We must address this, and we must do so now. It isn’t a question if we can afford it, we simply cannot afford not to. The IPCC report has clearly stated that we must keep 80% of the remaining fossil fuels in the ground, if we want to stand a chance on keeping the global warming rate below the two degrees necessary to avoid the worst.
Furthermore, the report also clearly warned about the devastating impact of climate change on our food security.

We must change to renewable energy, not only to combat climate change, but also since sooner or later we will run out of fossil fuels. As an example, some decades ago, to extract 100 barrels of oil, one barrel was used, we are now on using 1 to gain 8. This clearly shows that the costs of retrieving fossil fuels soon will be too high to do so.
And I believe that farmers need to be part of this transition. We have seen how in Germany, communities, individuals and farmers own 65% of the renewable sector.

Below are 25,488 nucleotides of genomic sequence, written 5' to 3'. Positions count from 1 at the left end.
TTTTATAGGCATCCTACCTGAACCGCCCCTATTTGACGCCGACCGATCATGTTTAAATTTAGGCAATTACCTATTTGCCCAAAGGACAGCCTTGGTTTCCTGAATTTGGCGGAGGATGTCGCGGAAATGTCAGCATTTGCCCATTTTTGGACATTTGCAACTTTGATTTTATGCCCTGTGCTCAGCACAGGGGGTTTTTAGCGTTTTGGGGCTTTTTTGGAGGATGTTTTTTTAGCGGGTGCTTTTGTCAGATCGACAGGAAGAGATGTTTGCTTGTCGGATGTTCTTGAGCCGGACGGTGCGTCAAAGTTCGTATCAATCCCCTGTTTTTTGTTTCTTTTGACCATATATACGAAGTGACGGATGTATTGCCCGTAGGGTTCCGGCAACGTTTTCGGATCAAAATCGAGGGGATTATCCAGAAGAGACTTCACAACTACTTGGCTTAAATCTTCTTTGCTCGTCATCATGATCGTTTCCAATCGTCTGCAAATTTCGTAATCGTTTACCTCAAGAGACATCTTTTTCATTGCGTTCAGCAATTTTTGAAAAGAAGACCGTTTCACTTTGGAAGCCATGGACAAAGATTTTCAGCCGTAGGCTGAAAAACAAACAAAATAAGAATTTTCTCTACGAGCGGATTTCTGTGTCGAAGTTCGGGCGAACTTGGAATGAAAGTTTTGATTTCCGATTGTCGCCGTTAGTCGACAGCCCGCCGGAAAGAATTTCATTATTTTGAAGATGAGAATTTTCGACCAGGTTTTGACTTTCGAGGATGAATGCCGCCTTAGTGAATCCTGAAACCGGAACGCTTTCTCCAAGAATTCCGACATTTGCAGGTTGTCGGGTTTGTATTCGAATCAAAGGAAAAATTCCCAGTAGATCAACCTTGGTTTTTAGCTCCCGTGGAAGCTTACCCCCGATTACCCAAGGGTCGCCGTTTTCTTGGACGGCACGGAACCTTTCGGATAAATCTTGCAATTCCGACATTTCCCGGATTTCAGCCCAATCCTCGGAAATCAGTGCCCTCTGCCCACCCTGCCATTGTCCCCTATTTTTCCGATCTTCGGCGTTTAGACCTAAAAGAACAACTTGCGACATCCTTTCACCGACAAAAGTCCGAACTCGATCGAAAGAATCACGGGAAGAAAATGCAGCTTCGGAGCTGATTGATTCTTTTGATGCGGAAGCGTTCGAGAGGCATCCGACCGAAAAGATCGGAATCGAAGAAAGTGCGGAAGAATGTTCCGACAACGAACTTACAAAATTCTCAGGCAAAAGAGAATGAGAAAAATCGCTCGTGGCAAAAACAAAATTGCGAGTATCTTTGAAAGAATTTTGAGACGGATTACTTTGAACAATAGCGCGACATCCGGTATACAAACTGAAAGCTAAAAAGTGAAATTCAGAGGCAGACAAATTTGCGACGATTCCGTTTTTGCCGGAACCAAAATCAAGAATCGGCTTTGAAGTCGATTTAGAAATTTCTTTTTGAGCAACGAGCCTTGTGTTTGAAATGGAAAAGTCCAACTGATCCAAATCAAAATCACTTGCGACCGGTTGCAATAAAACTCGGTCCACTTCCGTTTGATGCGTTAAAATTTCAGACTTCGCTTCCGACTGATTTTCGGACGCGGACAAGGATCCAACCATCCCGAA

We, the Green oppose corporate control, with big energy giants owing our valuable resources. And thus I would want farmers to be part of our renewable future. They have the land, and the waste. Together we can build an industry with solar, wind and anaerobic digestion. I must point out that I am supportive of AD but only if used locally, and for waste products.
Hence I see that your farming community is a vital part of our future of food security and energy production – both resources that will become increasingly expensive for consumers. So we must work together to plan for a sustainable future that provides the energy and food future generations need.

However, we the Greens recognise the struggles many farmers face today. For example, food production is often more expensive that the price you get paid. That is simply not ok and we, the Greens want to change this.
Supermarkets have become hugely powerful, pushing prices down.

I’ve heard many stories of farmers losing money and wasting food due to restrictive and unfair supermarket practices.